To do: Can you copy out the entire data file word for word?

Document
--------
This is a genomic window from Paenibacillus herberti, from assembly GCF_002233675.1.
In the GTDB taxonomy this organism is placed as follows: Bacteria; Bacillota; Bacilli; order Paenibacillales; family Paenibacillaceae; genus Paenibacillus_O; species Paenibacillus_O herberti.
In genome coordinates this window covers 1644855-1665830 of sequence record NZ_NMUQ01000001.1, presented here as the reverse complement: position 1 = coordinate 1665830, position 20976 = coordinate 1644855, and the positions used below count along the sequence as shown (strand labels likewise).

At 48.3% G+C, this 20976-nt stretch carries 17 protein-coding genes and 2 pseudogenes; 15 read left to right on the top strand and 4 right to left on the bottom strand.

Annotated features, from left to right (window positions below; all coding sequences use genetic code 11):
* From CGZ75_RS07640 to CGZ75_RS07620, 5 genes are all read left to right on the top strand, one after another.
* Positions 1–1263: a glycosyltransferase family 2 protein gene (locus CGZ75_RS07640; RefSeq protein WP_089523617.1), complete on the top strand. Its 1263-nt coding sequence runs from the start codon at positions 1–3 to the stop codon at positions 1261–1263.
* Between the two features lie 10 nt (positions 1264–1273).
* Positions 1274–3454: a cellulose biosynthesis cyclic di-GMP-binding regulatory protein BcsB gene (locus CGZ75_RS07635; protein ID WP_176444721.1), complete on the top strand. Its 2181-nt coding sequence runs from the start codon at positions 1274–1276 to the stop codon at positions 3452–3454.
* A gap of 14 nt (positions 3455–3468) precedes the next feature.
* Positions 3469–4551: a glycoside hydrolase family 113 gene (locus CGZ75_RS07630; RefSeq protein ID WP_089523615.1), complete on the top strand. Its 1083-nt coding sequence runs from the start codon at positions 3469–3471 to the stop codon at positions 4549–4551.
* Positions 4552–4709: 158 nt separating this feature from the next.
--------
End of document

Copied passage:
This is a genomic window from Paenibacillus herberti, from assembly GCF_002233675.1.
In the GTDB taxonomy this organism is placed as follows: Bacteria; Bacillota; Bacilli; order Paenibacillales; family Paenibacillaceae; genus Paenibacillus_O; species Paenibacillus_O herberti.
In genome coordinates this window covers 1644855-1665830 of sequence record NZ_NMUQ01000001.1, presented here as the reverse complement: position 1 = coordinate 1665830, position 20976 = coordinate 1644855, and the positions used below count along the sequence as shown (strand labels likewise).

At 48.3% G+C, this 20976-nt stretch carries 17 protein-coding genes and 2 pseudogenes; 15 read left to right on the top strand and 4 right to left on the bottom strand.

Annotated features, from left to right (window positions below; all coding sequences use genetic code 11):
* From CGZ75_RS07640 to CGZ75_RS07620, 5 genes are all read left to right on the top strand, one after another.
* Positions 1–1263: a glycosyltransferase family 2 protein gene (locus CGZ75_RS07640; RefSeq protein WP_089523617.1), complete on the top strand. Its 1263-nt coding sequence runs from the start codon at positions 1–3 to the stop codon at positions 1261–1263.
* Between the two features lie 10 nt (positions 1264–1273).
* Positions 1274–3454: a cellulose biosynthesis cyclic di-GMP-binding regulatory protein BcsB gene (locus CGZ75_RS07635; protein ID WP_176444721.1), complete on the top strand. Its 2181-nt coding sequence runs from the start codon at positions 1274–1276 to the stop codon at positions 3452–3454.
* A gap of 14 nt (positions 3455–3468) precedes the next feature.
* Positions 3469–4551: a glycoside hydrolase family 113 gene (locus CGZ75_RS07630; RefSeq protein ID WP_089523615.1), complete on the top strand. Its 1083-nt coding sequence runs from the start codon at positions 3469–3471 to the stop codon at positions 4549–4551.
* Positions 4552–4709: 158 nt separating this feature from the next.